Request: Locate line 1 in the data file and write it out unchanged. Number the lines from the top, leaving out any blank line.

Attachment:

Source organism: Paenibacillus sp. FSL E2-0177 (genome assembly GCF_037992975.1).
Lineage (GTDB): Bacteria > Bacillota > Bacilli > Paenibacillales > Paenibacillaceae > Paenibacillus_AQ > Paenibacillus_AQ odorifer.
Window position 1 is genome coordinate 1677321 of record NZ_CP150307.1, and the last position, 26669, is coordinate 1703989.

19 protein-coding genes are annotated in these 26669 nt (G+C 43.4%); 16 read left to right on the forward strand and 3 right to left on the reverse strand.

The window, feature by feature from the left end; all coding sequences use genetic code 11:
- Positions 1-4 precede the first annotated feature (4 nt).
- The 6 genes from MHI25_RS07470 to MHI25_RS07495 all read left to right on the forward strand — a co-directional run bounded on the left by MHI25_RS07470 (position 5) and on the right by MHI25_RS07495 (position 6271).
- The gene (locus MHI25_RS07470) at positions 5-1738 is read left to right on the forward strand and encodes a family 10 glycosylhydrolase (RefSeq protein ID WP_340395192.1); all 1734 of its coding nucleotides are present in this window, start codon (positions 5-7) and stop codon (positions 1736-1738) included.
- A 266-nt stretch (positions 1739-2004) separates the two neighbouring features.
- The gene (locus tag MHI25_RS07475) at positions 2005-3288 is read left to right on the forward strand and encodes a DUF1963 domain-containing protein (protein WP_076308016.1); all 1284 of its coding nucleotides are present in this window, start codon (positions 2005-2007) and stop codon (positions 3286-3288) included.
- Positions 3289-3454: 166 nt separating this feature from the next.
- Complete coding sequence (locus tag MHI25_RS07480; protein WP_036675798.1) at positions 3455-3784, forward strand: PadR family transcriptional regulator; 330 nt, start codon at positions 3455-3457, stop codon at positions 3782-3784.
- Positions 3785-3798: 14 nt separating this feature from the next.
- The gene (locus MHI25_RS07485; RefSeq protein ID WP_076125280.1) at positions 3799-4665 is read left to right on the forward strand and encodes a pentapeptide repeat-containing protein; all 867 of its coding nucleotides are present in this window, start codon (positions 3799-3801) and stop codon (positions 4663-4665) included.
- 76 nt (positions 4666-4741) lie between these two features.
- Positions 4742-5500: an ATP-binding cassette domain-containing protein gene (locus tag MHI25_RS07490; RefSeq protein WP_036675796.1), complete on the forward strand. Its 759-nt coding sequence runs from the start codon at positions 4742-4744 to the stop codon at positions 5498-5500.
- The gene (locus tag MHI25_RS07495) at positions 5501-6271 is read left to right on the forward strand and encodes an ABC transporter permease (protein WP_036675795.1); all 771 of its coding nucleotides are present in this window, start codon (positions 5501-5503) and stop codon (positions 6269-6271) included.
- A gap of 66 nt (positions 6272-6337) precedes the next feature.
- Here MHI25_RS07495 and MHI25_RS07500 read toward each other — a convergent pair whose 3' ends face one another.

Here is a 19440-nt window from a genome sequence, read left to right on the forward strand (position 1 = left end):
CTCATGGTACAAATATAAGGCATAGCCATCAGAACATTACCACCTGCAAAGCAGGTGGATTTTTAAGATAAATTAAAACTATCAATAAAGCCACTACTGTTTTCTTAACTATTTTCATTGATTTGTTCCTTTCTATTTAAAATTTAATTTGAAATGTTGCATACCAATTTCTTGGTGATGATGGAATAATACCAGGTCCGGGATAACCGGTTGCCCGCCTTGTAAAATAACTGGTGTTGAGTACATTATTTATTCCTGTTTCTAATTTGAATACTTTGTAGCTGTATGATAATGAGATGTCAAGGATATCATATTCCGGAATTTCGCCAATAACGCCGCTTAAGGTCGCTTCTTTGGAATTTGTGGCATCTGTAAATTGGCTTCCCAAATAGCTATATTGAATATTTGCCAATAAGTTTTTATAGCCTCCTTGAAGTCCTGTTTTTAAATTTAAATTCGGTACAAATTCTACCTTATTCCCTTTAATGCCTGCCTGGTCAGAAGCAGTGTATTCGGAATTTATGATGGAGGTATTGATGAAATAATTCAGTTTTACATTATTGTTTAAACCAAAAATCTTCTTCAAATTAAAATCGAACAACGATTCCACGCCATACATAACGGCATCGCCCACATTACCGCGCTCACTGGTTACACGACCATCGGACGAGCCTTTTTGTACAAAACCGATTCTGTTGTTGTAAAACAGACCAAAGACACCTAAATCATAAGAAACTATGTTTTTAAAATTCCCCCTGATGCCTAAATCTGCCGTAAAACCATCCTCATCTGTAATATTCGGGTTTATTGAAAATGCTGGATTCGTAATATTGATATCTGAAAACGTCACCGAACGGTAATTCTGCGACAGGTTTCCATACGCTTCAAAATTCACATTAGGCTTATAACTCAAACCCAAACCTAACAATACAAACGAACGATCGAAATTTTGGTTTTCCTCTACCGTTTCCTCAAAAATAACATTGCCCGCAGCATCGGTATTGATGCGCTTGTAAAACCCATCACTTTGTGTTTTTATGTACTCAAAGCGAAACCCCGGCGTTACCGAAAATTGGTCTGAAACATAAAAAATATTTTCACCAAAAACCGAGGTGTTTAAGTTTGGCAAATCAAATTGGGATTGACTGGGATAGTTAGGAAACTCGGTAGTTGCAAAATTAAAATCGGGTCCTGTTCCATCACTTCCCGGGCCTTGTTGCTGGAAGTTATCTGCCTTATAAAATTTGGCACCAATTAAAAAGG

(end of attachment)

Source organism: Paenibacillus sp. FSL E2-0177 (genome assembly GCF_037992975.1).